And a workshop designed to help make sense of it all

We are in the midst of a meditation frenzy.

Constant press, mindfulness apps, weekend retreats, intro courses that range from $0-$1500. Shit even Drake’s rapping about it.

I chug the kool-aide too. I’ve spent the past four years of my life diving deep into many of these offerings. I found meditation after experiencing a panic attack and identify-crisis breakdown, and meditation helped me get back on track.

I know you’ve heard the praise: reduced stress, increased productivity, improved sleep. An abundance of new research is now showing that the benefits are widespread and very real.

But one thing I haven’t heard much of is how meditation relates to manhood. And more specifically, the role that presence plays in the life of a modern man.

As an active 30 year old dude living in NYC, my meditation practice has single handedly been the most important tool in my life.

It’s given me an awareness that’s shifted the way I work, date, make love and show up as a man.

It’s given me the courage to make big changes in my life — like leave the company I spent 9 years building because the job wasn’t aligned with my heart.

It’s helped me see restrictive patterns and open to deeper relationships.

It’s taught me the power of presence — one of the most most magnetic, “sexy” and trust-generating skills for a man to master.

It’s been important to me to share this with other people. I’ve organized groups of hundreds of young meditators. I’ve spoken about it on panels and in interviews and with friends and family.

But unlike other wellness driven crazes like cold-pressed juice or spinning classes, the meditation frenzy is particularly confusing because it’s rooted in practices that are thousands of years old and an integral part of certain religions. On top of that, the options to learn are fragmented and often unclear or expensive.

This is why I’m writing this post.

Last month, when I realized that I didn’t have a place to point friends to make sense of the meditation frenzy, it became clear to me:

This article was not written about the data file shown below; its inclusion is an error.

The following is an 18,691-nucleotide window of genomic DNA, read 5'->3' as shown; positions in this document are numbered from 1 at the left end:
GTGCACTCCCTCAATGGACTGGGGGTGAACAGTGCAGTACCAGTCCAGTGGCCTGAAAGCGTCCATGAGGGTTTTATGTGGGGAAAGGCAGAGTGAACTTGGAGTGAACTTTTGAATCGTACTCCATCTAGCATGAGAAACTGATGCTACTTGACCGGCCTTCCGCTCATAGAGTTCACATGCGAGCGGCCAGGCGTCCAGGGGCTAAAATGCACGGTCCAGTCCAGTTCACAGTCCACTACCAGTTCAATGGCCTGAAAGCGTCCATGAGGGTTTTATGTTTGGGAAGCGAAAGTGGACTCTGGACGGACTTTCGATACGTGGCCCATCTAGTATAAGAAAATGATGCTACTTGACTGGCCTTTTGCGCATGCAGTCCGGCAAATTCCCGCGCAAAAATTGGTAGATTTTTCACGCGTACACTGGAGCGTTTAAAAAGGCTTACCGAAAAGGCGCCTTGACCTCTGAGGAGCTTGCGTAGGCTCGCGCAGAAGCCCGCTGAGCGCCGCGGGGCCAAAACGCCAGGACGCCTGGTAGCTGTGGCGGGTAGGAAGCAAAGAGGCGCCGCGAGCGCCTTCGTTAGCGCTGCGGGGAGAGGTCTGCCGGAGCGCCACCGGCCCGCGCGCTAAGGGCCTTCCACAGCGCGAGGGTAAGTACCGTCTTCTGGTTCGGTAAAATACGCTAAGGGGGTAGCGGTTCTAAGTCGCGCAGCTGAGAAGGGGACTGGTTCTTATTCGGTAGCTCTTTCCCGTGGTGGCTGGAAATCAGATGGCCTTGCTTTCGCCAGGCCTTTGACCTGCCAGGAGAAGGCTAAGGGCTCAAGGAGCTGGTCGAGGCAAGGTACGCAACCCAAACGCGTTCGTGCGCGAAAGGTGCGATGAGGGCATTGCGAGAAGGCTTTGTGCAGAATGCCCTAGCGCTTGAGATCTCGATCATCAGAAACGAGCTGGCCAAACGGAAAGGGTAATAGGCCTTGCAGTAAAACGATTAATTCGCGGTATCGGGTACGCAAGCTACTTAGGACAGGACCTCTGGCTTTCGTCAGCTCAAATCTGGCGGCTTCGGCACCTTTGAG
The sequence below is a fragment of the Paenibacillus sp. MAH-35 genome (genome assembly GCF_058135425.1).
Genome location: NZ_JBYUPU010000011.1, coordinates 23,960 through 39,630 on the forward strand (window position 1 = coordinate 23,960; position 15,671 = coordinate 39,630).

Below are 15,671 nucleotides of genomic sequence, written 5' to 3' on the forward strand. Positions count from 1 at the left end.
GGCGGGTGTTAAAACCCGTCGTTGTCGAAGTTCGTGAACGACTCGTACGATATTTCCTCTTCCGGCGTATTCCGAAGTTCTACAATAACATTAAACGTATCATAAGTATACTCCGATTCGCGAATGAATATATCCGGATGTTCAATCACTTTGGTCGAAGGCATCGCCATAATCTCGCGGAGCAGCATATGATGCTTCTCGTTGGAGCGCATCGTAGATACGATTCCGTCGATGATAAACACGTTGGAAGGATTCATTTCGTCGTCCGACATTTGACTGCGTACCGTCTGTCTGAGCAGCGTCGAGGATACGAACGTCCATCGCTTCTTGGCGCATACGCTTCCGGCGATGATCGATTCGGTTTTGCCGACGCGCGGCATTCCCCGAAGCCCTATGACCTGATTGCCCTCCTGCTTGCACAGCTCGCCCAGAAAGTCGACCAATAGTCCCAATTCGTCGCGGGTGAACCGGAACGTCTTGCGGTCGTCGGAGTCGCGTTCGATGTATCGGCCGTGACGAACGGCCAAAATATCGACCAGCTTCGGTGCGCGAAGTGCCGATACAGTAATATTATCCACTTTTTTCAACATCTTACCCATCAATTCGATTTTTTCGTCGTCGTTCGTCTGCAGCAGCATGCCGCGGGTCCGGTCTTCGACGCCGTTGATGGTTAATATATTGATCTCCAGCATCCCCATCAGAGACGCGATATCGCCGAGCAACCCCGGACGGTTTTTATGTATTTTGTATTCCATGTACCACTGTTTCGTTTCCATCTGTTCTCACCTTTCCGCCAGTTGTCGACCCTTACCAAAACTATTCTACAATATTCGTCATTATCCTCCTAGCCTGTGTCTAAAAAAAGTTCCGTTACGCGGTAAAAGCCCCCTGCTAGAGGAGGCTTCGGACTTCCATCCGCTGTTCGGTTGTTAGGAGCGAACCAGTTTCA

I can help.

I can hold a safe space for modern young people who want to bring meditation into their lives, make sense of the hype and discuss the real benefits and challenges that come with a practice.

So — my first workshop in The Modern Man Experiment will be focused on the power of presence and meditation. It’s designed for meditation virgins and pros alike, and it’s open to both men and women:

Throughout the month of May, I’ll be hosting small groups of people in my loft in Williamsburg. Over the course of 2 hours we’ll discuss:

  1. Technique: the 5 minute daily technique that I used to start meditating
  2. Habit: an understanding of habit science to create a meditation practice that is as consistent as brushing your teeth
  3. Lifestyle: what meditation and presence has helped me understand about dating, sex and relationship; my approach to business, community building and decision making; my relationships with fear and stress. How has meditation and presence helped others?
  4. Social: how can we collectively improve “social presence”(knowing when to put the phone aside, having control over notifications and emails, really listening to what others say when they speak, understanding when it’s appropriate to give advice or be empathetic) and what importance does it hold in the life of a Modern Man?
  5. Resources: the differences between the most popular forms of meditation — as well as simple science around the benefits of meditation, and info and teacher recommendations for those who want to dive deeper

This workshop will be less of a class and more of a group discussion.

It’s limited to ten people per group (three groups total). This workshop is available three different times in May, for men and women with any level of meditation experience. It costs $20 per person.

Sign up: modernman.splashthat.com

I believe that a meditation practice is exponentially more meaningful when it incorporates a community of other like minded people. I encourage the people who take part in this project to also join the monthly meditation club that I host in Soho for young New Yorkers and the soon-to-be mass meditations that we’re organizing with Central Park SummerStage for Summer 2015.

Let me be clear: I am not a meditation teacher. I’m hosting this workshop because I believe I can hold a safe space that will allow modern young people to connect with meditation and discuss presence in a unique way.

This is part of The Modern Man Experiment.

Feel free to tweet me with any questions or comments! @jesseisrael

*Shout out to the teachers and organizations that have influenced me the most — without them I’d have nothing to share. Light Watkins, Emily Fletcher, Thom Knoles, Jonni Pollard, Charlie Knoles, Hunter Cressman, Kelsey Hall, Jamie Zimmerman, Lodro Rinzler, Emily Herzlin, the Shambhala Center, the Vedic Network, 1 Giant Mind and IDP NYC.

Founder of The Big Quiet. Connecting people to their power through meditation, community and leadership.

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